When two nuns who work with illegal immigrants were accused of “exacerbating the border crisis,” they responded as follows:“It is outrageous to think that our work is driving the immigration numbers. . . . [The immigrants] are leaving dire circumstances back in their home countries, risking everything to come here with the hope that they can find a safe place to raise their families. Government policy determines whether they enter or not. Restoring human dignity is what we are doing. Once the federal government determines the immigrant families can enter this country, we simply offer humanitarian assistance in their time of crisis.”
The issue is complicated, so let’s unravel it, first by laying out the facts: Illegal immigrants are violating a morally legitimate border law. The present administration is ignoring that law and thus enabling the immigrants to violate it. The nuns, by their charity, are giving help to the violators which naturally encourages others to come across the border and receive that help.
What is moral theology’s assessment of all this? It says that both the violation of a morally legitimate law and the aiding and abetting of it are immoral (as well as criminal). The applicable moral principle is that the end never justifies the means. When we apply that principle, we must conclude that the elected officials’ compassion for the illegals does not justify ignoring their duty to uphold the law. Nor does the nuns’ earnest desire to treat their neighbors as Christ commanded justify ignoring their duty to obey the law.
At this point, if we look back at the last sentence of the nun’s statement, we can see a flaw in their reasoning. Here is that sentence again, with key parts emphasized: “Once the federal government determines the immigrant families can enter this country, we simply offer humanitarian assistance in their time of crisis.” This statement assumes that the federal government can be trusted–in other words that the government is necessarily OBEYING the law. But that is a false assumption–in this case, the governent is instead DEFYING the law. Thus, what the nuns call “simply offer[ing] humanitarian assistance” is instead “simply being complicit in the immoral activity, and thus quite literally “exacerbating the border crisis.”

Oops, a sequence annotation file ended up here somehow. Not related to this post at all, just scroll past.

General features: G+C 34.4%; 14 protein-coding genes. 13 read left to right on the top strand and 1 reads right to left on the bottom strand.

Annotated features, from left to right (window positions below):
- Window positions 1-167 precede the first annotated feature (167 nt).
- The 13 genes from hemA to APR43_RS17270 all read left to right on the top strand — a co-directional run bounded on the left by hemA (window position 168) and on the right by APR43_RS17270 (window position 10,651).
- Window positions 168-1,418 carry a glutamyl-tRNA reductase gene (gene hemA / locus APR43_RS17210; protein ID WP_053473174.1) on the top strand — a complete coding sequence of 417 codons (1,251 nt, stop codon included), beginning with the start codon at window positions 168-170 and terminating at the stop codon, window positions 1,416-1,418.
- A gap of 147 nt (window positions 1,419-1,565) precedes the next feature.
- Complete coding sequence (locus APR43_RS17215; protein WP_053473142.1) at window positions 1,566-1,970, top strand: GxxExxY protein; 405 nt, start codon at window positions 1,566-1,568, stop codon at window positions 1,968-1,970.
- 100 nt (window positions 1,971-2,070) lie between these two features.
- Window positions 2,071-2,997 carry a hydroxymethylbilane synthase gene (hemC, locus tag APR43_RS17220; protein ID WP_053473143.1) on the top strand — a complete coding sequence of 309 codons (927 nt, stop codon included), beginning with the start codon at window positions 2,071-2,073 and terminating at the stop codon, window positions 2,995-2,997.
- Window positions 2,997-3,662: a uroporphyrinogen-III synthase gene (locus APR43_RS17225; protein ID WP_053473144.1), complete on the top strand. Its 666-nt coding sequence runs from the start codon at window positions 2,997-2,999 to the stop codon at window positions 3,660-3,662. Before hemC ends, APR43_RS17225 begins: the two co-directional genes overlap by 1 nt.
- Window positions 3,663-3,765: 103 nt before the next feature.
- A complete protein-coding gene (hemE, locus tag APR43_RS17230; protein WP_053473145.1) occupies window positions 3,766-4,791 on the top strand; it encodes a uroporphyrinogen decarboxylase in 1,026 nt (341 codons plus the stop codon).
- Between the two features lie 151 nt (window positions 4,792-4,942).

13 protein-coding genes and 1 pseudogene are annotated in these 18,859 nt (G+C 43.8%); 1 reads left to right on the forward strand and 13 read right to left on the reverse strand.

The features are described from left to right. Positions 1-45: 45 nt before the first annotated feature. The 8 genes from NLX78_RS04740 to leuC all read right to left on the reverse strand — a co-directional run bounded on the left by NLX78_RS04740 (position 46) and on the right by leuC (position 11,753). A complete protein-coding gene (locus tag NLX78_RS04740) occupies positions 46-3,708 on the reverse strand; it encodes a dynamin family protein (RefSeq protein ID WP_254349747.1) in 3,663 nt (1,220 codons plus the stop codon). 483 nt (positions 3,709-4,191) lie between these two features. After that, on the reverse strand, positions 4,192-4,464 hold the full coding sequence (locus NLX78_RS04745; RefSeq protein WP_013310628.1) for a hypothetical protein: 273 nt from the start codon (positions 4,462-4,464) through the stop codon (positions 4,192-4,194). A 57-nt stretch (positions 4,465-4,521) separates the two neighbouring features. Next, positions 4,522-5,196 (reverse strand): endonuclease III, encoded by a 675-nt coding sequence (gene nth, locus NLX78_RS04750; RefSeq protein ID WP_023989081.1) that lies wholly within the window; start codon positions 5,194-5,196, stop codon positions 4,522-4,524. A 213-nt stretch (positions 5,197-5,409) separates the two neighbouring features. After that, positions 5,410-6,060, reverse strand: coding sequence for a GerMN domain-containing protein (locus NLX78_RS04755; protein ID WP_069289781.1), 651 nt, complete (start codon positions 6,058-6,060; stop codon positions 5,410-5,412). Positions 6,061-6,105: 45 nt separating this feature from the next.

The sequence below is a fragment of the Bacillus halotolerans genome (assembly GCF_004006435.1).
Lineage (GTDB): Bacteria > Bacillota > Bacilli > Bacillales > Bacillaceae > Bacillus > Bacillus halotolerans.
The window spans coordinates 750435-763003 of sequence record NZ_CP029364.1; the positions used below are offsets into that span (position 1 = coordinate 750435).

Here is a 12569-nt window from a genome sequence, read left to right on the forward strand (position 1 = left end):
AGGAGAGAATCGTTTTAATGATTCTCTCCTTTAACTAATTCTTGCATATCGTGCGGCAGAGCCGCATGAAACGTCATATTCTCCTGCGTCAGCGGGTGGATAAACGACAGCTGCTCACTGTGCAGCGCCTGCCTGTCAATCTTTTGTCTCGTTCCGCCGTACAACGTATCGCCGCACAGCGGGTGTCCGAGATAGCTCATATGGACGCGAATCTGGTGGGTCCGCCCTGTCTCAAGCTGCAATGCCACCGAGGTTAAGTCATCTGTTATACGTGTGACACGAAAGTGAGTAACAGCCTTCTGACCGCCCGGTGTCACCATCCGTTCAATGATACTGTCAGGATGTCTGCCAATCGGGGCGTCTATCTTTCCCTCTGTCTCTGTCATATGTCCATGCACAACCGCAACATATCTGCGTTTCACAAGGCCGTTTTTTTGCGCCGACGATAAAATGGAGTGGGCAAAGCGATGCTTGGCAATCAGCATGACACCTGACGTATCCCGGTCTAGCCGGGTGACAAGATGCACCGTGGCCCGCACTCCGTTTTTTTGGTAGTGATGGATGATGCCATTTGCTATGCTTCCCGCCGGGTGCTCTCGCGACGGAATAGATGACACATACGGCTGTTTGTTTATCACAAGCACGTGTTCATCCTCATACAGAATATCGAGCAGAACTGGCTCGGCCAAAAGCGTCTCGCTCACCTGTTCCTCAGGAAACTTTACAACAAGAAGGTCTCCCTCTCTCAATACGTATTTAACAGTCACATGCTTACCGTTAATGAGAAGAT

But there is an important concern apart from the illegals breaking a legitimate law, the administration’s enabling the violation, and the nuns’ encouragement of it. That concern is the Catholic hierarchy’s complicity in all three offenses by remaining silent and tacitly approving illegal migration. Make no mistake, silence can be as powerful as public action. If the hierarchy directed the nuns to stop their work with illegal immigrants, the work would stop instantly. Saying nothing sends the clear message that the hierarchy approve of the illegal immigration and want it to continue. Moreover, their frequent reference to Jesus’ command to love our neighbors and His assurance that “whatever you do to one of these, the least of my brethren, you do unto Me,” is effectively claiming DIVINE SUPPORT for illegal immigration, even if this is not directly stated.
The hierarchy evidently believe that Jesus’ command to love our neighbors requires this country to open its borders to all people who wish to enter, without any screening process or limit to the numbers entering. But if they believe this, they are ignoring a host of questions that come easily to mind. Here are six:
(1)What is the limit at which the uncontrolled flow of immigrants will make the economic burden on this country unsustainable? 500 million? One billion? More? What will happen when that limit is passed?
(2)At what point will the demands on education, housing, employment, health care, governmental and social services reduce the U.S. to the levels of countries from which the migrants fled?